Industry Trend Analysis - Gas Connectivity Ensures Security Of Supply - JAN 2018
BMI View: Despite short-term volatility in the NBP price, we do not foresee significant risk to the UK's security of gas supply over the winter. Extensive pipeline connections to Norway and mainland Europe as well as a number of LNG import options ensure this.
The confluence of cold weather in the UK with several supply disruptions in the North Sea and Central Europe have resulted in a substantial increase in NBP volatility over the past week (beginning 11 December). An explosion at the Baumgarten gas node in Austria resulted in a 12% intraday NBP price increase as concerns over restricted supply into Europe sent the UK gas price to the highest since January 2014. Similarly, the shutdown of the Forties pipeline in Scotland shut-in supply from several offshore gas fields. Both emergencies coincided with period of low temperatures in the UK driving higher demand for gas for heating.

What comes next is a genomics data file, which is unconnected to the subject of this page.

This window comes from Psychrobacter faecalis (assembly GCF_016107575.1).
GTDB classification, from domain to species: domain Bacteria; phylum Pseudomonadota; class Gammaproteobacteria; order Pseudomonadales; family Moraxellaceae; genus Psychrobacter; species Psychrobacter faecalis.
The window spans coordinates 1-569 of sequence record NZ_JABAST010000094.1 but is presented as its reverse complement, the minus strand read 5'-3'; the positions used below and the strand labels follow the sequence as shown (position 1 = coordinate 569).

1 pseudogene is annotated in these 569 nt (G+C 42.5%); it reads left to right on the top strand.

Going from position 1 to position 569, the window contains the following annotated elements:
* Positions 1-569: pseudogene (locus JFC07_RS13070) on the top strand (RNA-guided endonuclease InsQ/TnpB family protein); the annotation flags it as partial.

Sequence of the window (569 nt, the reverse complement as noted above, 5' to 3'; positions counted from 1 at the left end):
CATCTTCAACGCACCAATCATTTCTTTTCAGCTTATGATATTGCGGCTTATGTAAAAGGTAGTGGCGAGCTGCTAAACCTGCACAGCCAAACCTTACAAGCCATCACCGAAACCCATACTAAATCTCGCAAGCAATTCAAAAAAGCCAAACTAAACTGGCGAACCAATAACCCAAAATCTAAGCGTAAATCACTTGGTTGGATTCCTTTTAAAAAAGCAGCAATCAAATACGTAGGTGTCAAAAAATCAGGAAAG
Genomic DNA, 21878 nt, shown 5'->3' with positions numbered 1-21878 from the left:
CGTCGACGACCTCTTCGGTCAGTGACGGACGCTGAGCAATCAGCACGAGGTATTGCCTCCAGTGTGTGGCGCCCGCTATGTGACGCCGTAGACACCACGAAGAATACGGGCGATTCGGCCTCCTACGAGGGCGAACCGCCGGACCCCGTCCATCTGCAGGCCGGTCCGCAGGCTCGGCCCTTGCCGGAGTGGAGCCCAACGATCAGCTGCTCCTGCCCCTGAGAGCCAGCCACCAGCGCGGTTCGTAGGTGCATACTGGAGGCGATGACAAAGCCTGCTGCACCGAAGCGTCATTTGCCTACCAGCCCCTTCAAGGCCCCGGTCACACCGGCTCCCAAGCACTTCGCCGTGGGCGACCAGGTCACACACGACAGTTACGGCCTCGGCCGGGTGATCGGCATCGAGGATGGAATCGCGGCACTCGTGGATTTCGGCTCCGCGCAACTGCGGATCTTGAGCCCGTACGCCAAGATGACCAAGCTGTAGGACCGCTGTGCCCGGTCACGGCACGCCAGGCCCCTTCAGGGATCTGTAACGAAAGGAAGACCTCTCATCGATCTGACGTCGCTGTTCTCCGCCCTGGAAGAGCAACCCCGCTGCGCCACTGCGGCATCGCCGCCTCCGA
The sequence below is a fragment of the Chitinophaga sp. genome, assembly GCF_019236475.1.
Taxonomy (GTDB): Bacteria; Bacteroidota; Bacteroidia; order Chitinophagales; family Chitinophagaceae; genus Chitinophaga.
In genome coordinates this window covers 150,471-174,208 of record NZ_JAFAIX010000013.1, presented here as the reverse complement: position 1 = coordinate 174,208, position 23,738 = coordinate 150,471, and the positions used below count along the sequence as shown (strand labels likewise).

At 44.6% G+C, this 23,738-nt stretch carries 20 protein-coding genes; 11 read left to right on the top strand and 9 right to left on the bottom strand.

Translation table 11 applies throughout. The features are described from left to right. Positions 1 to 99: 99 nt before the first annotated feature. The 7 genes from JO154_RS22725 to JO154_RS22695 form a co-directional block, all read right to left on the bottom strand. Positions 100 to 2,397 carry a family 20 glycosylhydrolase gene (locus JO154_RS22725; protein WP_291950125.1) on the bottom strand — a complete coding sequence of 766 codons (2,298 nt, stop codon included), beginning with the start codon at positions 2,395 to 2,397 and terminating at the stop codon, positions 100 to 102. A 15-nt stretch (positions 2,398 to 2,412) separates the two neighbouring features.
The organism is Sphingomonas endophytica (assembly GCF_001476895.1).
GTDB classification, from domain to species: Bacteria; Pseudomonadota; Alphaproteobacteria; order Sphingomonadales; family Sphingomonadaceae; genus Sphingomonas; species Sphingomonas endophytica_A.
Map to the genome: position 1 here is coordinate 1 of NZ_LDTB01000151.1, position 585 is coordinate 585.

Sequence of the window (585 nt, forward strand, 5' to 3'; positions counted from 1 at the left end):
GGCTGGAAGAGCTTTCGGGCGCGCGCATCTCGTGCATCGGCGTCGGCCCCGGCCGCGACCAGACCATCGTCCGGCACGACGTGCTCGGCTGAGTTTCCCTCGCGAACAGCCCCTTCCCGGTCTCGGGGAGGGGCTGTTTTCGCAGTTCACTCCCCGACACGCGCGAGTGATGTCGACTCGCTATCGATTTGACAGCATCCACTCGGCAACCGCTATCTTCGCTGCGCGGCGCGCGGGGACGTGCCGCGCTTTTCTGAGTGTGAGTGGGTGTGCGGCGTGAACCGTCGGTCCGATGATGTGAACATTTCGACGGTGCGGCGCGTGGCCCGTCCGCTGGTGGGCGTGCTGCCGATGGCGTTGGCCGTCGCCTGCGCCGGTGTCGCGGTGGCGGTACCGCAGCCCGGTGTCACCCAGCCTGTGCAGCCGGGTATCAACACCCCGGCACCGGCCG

We have highlighted previously how the closure of the UK's long-range gas storage facility, Rough, will heighten winter gas price volatility in the country (see ' Rough Closure Will Heighten Price Volatility ' , June 22 2017). Typically, Rough has been a key part in satisfying seasonal peaks in demand and the loss of the facility will reduce the UK's ability to manage the supply/demand balance of short-term disruptions. However, despite the recent supply disruptions, we do not see significant risk to the UK's security of gas supply over the coming winter. Namely, the UK remains well supplied from Norway and with LNG cargoes from Qatar, the USA, and now Russia following the commissioning of the Yamal LNG plant. Furthermore, whilst domestic gas production is set to decline over the long term, the completion of the current project pipeline will maintain output over the next three years.
|3-year Highs Following Supply Disruptions|
|UK NBP Natural Gas Forward M1, GBp/therm|